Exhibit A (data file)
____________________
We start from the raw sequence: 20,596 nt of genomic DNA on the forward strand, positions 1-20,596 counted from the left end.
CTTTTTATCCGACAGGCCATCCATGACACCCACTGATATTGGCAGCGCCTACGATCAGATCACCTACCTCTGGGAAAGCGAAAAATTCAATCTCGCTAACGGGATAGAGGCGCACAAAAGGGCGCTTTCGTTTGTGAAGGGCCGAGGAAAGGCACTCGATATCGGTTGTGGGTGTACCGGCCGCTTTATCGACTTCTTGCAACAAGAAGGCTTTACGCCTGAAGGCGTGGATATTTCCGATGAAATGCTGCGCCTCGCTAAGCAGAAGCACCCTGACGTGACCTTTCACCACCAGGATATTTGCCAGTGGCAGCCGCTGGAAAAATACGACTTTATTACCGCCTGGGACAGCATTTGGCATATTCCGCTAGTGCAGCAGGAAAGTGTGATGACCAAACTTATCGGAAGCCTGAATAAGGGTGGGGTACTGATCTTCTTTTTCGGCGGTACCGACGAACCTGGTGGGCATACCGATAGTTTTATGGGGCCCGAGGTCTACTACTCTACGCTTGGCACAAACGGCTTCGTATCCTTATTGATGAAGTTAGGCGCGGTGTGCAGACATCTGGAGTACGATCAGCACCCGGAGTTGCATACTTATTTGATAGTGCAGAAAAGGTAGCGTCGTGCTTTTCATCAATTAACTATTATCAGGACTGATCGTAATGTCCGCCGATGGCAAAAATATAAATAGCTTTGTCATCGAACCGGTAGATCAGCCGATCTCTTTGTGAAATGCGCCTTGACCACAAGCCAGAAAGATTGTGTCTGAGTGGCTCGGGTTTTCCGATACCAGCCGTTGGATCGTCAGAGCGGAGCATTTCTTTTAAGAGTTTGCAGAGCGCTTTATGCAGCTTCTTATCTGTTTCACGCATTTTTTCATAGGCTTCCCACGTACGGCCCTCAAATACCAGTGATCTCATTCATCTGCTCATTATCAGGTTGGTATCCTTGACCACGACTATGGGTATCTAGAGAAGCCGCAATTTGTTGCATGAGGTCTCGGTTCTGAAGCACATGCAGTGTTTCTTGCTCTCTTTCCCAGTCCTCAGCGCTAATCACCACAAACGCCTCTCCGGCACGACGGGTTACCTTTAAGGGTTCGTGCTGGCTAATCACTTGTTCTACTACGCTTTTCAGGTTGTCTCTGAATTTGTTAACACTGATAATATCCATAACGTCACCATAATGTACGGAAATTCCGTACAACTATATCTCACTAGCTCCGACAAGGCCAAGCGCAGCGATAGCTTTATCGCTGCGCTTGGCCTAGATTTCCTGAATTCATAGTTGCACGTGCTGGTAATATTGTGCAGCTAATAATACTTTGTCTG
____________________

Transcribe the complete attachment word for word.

We start from the raw sequence: 20,596 nt of genomic DNA on the forward strand, positions 1-20,596 counted from the left end.
CTTTTTATCCGACAGGCCATCCATGACACCCACTGATATTGGCAGCGCCTACGATCAGATCACCTACCTCTGGGAAAGCGAAAAATTCAATCTCGCTAACGGGATAGAGGCGCACAAAAGGGCGCTTTCGTTTGTGAAGGGCCGAGGAAAGGCACTCGATATCGGTTGTGGGTGTACCGGCCGCTTTATCGACTTCTTGCAACAAGAAGGCTTTACGCCTGAAGGCGTGGATATTTCCGATGAAATGCTGCGCCTCGCTAAGCAGAAGCACCCTGACGTGACCTTTCACCACCAGGATATTTGCCAGTGGCAGCCGCTGGAAAAATACGACTTTATTACCGCCTGGGACAGCATTTGGCATATTCCGCTAGTGCAGCAGGAAAGTGTGATGACCAAACTTATCGGAAGCCTGAATAAGGGTGGGGTACTGATCTTCTTTTTCGGCGGTACCGACGAACCTGGTGGGCATACCGATAGTTTTATGGGGCCCGAGGTCTACTACTCTACGCTTGGCACAAACGGCTTCGTATCCTTATTGATGAAGTTAGGCGCGGTGTGCAGACATCTGGAGTACGATCAGCACCCGGAGTTGCATACTTATTTGATAGTGCAGAAAAGGTAGCGTCGTGCTTTTCATCAATTAACTATTATCAGGACTGATCGTAATGTCCGCCGATGGCAAAAATATAAATAGCTTTGTCATCGAACCGGTAGATCAGCCGATCTCTTTGTGAAATGCGCCTTGACCACAAGCCAGAAAGATTGTGTCTGAGTGGCTCGGGTTTTCCGATACCAGCCGTTGGATCGTCAGAGCGGAGCATTTCTTTTAAGAGTTTGCAGAGCGCTTTATGCAGCTTCTTATCTGTTTCACGCATTTTTTCATAGGCTTCCCACGTACGGCCCTCAAATACCAGTGATCTCATTCATCTGCTCATTATCAGGTTGGTATCCTTGACCACGACTATGGGTATCTAGAGAAGCCGCAATTTGTTGCATGAGGTCTCGGTTCTGAAGCACATGCAGTGTTTCTTGCTCTCTTTCCCAGTCCTCAGCGCTAATCACCACAAACGCCTCTCCGGCACGACGGGTTACCTTTAAGGGTTCGTGCTGGCTAATCACTTGTTCTACTACGCTTTTCAGGTTGTCTCTGAATTTGTTAACACTGATAATATCCATAACGTCACCATAATGTACGGAAATTCCGTACAACTATATCTCACTAGCTCCGACAAGGCCAAGCGCAGCGATAGCTTTATCGCTGCGCTTGGCCTAGATTTCCTGAATTCATAGTTGCACGTGCTGGTAATATTGTGCAGCTAATAATACTTTGTCTG